Iconic Black feminist who helped coin ‘Identity Politics,’ endorses Bernie Sanders

"He has a much deeper understanding of what the situation is, why we have injustice and inequality..."

(Sanders Campaign Screenshot/Getty Images)

Barbara Smith, who played a significant role in building the Black Feminism movement, has now come forward to announce her endorsement of Sen. Bernie Sanders (D-VT) for president.

During an exclusive interview with The Root, the founding member of the Combahee River Collective that coined the term “identity politics,” explained why she had been a proponent of Sanders since the last election.

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“Of all of the people who are running, Bernie Sanders is the person whose political commitment most closely reflects and align with political commitments that I’ve had throughout my life,” she said. 

“He has a much deeper understanding of what the situation is, why we have injustice and inequality and oppression and discrimination or whatever words you use to describe a society that isn’t functioning the way that it should be functioning,” said Smith. “He [has] the most incisive, sharpest understanding of where all that comes from.”

Sanders’ campaign responded to the endorsement, saying they were “enormously proud to have earned the endorsement of one of the preeminent black feminist activists in American history.”

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They point out that Smith’s work, which seeks to highlight oppressive intersectional realities of “race, gender identity, sexual orientation, and class,” has aided in empowering millions of people. In the “fight for substantive equality,” they say they are “humbled to have earned her support.”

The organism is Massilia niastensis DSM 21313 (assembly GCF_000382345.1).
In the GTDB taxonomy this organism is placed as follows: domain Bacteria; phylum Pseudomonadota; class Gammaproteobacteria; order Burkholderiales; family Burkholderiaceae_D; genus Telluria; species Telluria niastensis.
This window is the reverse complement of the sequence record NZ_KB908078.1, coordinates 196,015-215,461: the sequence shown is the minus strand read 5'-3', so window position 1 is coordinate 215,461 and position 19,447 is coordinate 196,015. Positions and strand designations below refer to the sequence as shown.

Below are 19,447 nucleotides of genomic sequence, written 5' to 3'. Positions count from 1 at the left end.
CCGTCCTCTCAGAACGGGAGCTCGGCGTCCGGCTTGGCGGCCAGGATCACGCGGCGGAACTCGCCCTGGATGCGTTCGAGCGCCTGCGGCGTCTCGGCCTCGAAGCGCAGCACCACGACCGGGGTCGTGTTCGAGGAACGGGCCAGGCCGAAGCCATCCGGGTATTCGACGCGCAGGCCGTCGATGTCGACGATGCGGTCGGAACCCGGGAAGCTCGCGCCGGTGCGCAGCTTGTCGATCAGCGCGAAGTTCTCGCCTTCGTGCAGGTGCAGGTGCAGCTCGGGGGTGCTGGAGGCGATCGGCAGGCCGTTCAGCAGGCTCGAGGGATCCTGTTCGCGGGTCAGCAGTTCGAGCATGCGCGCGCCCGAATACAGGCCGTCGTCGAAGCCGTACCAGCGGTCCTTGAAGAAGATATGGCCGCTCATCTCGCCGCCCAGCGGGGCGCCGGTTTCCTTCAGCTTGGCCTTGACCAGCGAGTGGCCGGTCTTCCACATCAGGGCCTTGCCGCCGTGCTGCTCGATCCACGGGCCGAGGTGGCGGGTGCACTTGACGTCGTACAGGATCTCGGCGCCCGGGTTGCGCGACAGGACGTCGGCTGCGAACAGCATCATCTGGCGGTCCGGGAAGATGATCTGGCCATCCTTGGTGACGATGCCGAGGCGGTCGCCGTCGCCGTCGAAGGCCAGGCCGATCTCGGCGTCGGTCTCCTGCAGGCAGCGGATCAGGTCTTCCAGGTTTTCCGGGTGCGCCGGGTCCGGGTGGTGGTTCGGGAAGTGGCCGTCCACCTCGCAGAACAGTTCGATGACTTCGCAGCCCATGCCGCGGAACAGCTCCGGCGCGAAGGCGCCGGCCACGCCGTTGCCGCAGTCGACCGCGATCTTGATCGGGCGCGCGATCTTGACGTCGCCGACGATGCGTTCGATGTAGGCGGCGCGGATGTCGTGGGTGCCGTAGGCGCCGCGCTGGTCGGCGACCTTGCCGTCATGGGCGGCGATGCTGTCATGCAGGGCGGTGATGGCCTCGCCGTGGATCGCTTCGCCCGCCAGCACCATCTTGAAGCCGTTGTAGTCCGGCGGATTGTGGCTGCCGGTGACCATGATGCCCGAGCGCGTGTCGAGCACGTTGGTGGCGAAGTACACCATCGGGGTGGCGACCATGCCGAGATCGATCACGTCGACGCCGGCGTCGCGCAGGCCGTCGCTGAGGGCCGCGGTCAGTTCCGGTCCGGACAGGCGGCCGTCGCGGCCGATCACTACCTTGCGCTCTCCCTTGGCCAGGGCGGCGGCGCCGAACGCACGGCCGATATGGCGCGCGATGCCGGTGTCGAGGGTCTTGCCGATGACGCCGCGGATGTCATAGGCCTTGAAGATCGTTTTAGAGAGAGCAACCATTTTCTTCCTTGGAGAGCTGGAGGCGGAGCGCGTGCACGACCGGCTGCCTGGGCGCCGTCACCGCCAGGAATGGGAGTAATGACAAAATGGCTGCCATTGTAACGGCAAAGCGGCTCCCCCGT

To those who have criticized the outspoken senator for not having a race analysis, Smith pushes back, stating that the way the term “identity politics” has been used in the last few decades is “very different than what we intended.”

“The Combahee River Collective has a race, class, gender, and sexuality platform and analysis. We wrote in our statement that all of the systems of oppression are interlocking,” she clarified.

“When we use the term’ identity politics,’ we are actually asserting that black women had a right to determine our own political agendas. We, as black women, we actually had a right to create political priorities and agendas and actions and solutions based in our experiences in having these simultaneous identities—that included other identities via the working class, gay, lesbian, bisexual, etc. So that’s what we meant by it. That didn’t mean we didn’t care about other people’s situations of injustice.”

“We absolutely did not mean that we would work with people who were only identical to ourselves,” she concluded. “We did not mean that.”